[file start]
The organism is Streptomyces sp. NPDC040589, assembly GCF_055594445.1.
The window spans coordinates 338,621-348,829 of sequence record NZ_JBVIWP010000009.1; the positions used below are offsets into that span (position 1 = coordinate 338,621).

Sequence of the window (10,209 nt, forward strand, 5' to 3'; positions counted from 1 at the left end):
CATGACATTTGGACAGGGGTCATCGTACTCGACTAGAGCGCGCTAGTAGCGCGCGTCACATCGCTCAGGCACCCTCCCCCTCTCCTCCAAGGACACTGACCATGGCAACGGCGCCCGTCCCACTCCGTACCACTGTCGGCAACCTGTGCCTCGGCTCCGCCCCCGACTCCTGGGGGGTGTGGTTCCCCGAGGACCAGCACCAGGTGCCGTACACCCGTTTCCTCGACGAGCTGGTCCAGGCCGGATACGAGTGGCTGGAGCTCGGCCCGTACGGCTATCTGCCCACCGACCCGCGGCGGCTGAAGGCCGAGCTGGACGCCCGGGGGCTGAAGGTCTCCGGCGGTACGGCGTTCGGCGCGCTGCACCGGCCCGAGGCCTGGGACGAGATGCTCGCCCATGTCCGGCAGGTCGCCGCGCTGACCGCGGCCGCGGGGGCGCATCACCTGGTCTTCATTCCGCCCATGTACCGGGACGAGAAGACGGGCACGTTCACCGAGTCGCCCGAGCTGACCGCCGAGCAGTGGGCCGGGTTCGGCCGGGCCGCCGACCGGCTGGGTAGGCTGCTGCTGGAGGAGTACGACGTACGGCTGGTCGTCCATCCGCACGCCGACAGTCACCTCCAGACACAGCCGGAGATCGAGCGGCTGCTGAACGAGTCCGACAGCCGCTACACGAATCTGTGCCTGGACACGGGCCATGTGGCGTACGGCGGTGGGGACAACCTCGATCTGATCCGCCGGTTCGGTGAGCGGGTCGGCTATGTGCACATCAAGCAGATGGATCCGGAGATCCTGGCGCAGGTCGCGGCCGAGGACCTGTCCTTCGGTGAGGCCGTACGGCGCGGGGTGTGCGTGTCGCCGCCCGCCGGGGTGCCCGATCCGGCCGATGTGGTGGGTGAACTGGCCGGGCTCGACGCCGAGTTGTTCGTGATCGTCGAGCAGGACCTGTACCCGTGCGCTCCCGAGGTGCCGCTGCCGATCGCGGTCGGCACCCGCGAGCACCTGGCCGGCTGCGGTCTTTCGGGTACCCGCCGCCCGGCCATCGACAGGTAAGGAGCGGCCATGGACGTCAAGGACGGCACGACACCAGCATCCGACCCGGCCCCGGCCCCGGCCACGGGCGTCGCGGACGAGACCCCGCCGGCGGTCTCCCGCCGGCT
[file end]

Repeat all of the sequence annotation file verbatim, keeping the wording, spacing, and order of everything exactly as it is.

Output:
The organism is Streptomyces sp. NPDC040589, assembly GCF_055594445.1.
The window spans coordinates 338,621-348,829 of sequence record NZ_JBVIWP010000009.1; the positions used below are offsets into that span (position 1 = coordinate 338,621).

Sequence of the window (10,209 nt, forward strand, 5' to 3'; positions counted from 1 at the left end):
CATGACATTTGGACAGGGGTCATCGTACTCGACTAGAGCGCGCTAGTAGCGCGCGTCACATCGCTCAGGCACCCTCCCCCTCTCCTCCAAGGACACTGACCATGGCAACGGCGCCCGTCCCACTCCGTACCACTGTCGGCAACCTGTGCCTCGGCTCCGCCCCCGACTCCTGGGGGGTGTGGTTCCCCGAGGACCAGCACCAGGTGCCGTACACCCGTTTCCTCGACGAGCTGGTCCAGGCCGGATACGAGTGGCTGGAGCTCGGCCCGTACGGCTATCTGCCCACCGACCCGCGGCGGCTGAAGGCCGAGCTGGACGCCCGGGGGCTGAAGGTCTCCGGCGGTACGGCGTTCGGCGCGCTGCACCGGCCCGAGGCCTGGGACGAGATGCTCGCCCATGTCCGGCAGGTCGCCGCGCTGACCGCGGCCGCGGGGGCGCATCACCTGGTCTTCATTCCGCCCATGTACCGGGACGAGAAGACGGGCACGTTCACCGAGTCGCCCGAGCTGACCGCCGAGCAGTGGGCCGGGTTCGGCCGGGCCGCCGACCGGCTGGGTAGGCTGCTGCTGGAGGAGTACGACGTACGGCTGGTCGTCCATCCGCACGCCGACAGTCACCTCCAGACACAGCCGGAGATCGAGCGGCTGCTGAACGAGTCCGACAGCCGCTACACGAATCTGTGCCTGGACACGGGCCATGTGGCGTACGGCGGTGGGGACAACCTCGATCTGATCCGCCGGTTCGGTGAGCGGGTCGGCTATGTGCACATCAAGCAGATGGATCCGGAGATCCTGGCGCAGGTCGCGGCCGAGGACCTGTCCTTCGGTGAGGCCGTACGGCGCGGGGTGTGCGTGTCGCCGCCCGCCGGGGTGCCCGATCCGGCCGATGTGGTGGGTGAACTGGCCGGGCTCGACGCCGAGTTGTTCGTGATCGTCGAGCAGGACCTGTACCCGTGCGCTCCCGAGGTGCCGCTGCCGATCGCGGTCGGCACCCGCGAGCACCTGGCCGGCTGCGGTCTTTCGGGTACCCGCCGCCCGGCCATCGACAGGTAAGGAGCGGCCATGGACGTCAAGGACGGCACGACACCAGCATCCGACCCGGCCCCGGCCCCGGCCACGGGCGTCGCGGACGAGACCCCGCCGGCGGTCTCCCGCCGGCT